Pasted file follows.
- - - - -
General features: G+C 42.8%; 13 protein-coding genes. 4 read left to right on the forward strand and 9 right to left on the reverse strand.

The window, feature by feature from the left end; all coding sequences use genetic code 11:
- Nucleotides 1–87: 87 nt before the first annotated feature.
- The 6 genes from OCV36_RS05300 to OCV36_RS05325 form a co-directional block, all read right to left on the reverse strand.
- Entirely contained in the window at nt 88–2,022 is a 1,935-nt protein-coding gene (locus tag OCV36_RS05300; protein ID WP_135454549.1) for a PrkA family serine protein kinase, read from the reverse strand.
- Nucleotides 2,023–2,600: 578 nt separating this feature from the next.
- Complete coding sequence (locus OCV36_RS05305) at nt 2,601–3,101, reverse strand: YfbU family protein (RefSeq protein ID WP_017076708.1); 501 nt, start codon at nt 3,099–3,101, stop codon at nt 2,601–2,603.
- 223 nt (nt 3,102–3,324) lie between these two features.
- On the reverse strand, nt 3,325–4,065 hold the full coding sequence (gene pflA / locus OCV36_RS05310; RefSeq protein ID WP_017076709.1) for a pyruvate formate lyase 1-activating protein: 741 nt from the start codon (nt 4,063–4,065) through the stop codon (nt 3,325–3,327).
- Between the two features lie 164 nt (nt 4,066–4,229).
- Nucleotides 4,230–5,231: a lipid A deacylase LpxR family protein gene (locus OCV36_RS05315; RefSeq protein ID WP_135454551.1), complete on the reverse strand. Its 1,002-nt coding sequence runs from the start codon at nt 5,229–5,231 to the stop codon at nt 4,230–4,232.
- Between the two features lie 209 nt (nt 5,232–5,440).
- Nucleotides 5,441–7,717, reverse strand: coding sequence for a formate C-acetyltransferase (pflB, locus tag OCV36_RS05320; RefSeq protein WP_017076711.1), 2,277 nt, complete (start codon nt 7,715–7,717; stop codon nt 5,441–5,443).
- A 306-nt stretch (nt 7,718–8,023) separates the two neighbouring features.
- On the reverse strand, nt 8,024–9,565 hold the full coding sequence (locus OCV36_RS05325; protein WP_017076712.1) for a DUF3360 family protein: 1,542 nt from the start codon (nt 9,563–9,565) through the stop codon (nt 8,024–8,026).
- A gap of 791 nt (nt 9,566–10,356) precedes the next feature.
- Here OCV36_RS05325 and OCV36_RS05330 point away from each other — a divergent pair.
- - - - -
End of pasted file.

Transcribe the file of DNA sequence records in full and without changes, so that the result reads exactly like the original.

General features: G+C 42.8%; 13 protein-coding genes. 4 read left to right on the forward strand and 9 right to left on the reverse strand.

The window, feature by feature from the left end; all coding sequences use genetic code 11:
- Nucleotides 1–87: 87 nt before the first annotated feature.
- The 6 genes from OCV36_RS05300 to OCV36_RS05325 form a co-directional block, all read right to left on the reverse strand.
- Entirely contained in the window at nt 88–2,022 is a 1,935-nt protein-coding gene (locus tag OCV36_RS05300; protein ID WP_135454549.1) for a PrkA family serine protein kinase, read from the reverse strand.
- Nucleotides 2,023–2,600: 578 nt separating this feature from the next.
- Complete coding sequence (locus OCV36_RS05305) at nt 2,601–3,101, reverse strand: YfbU family protein (RefSeq protein ID WP_017076708.1); 501 nt, start codon at nt 3,099–3,101, stop codon at nt 2,601–2,603.
- 223 nt (nt 3,102–3,324) lie between these two features.
- On the reverse strand, nt 3,325–4,065 hold the full coding sequence (gene pflA / locus OCV36_RS05310; RefSeq protein ID WP_017076709.1) for a pyruvate formate lyase 1-activating protein: 741 nt from the start codon (nt 4,063–4,065) through the stop codon (nt 3,325–3,327).
- Between the two features lie 164 nt (nt 4,066–4,229).
- Nucleotides 4,230–5,231: a lipid A deacylase LpxR family protein gene (locus OCV36_RS05315; RefSeq protein ID WP_135454551.1), complete on the reverse strand. Its 1,002-nt coding sequence runs from the start codon at nt 5,229–5,231 to the stop codon at nt 4,230–4,232.
- Between the two features lie 209 nt (nt 5,232–5,440).
- Nucleotides 5,441–7,717, reverse strand: coding sequence for a formate C-acetyltransferase (pflB, locus tag OCV36_RS05320; RefSeq protein WP_017076711.1), 2,277 nt, complete (start codon nt 7,715–7,717; stop codon nt 5,441–5,443).
- A 306-nt stretch (nt 7,718–8,023) separates the two neighbouring features.
- On the reverse strand, nt 8,024–9,565 hold the full coding sequence (locus OCV36_RS05325; protein WP_017076712.1) for a DUF3360 family protein: 1,542 nt from the start codon (nt 9,563–9,565) through the stop codon (nt 8,024–8,026).
- A gap of 791 nt (nt 9,566–10,356) precedes the next feature.
- Here OCV36_RS05325 and OCV36_RS05330 point away from each other — a divergent pair.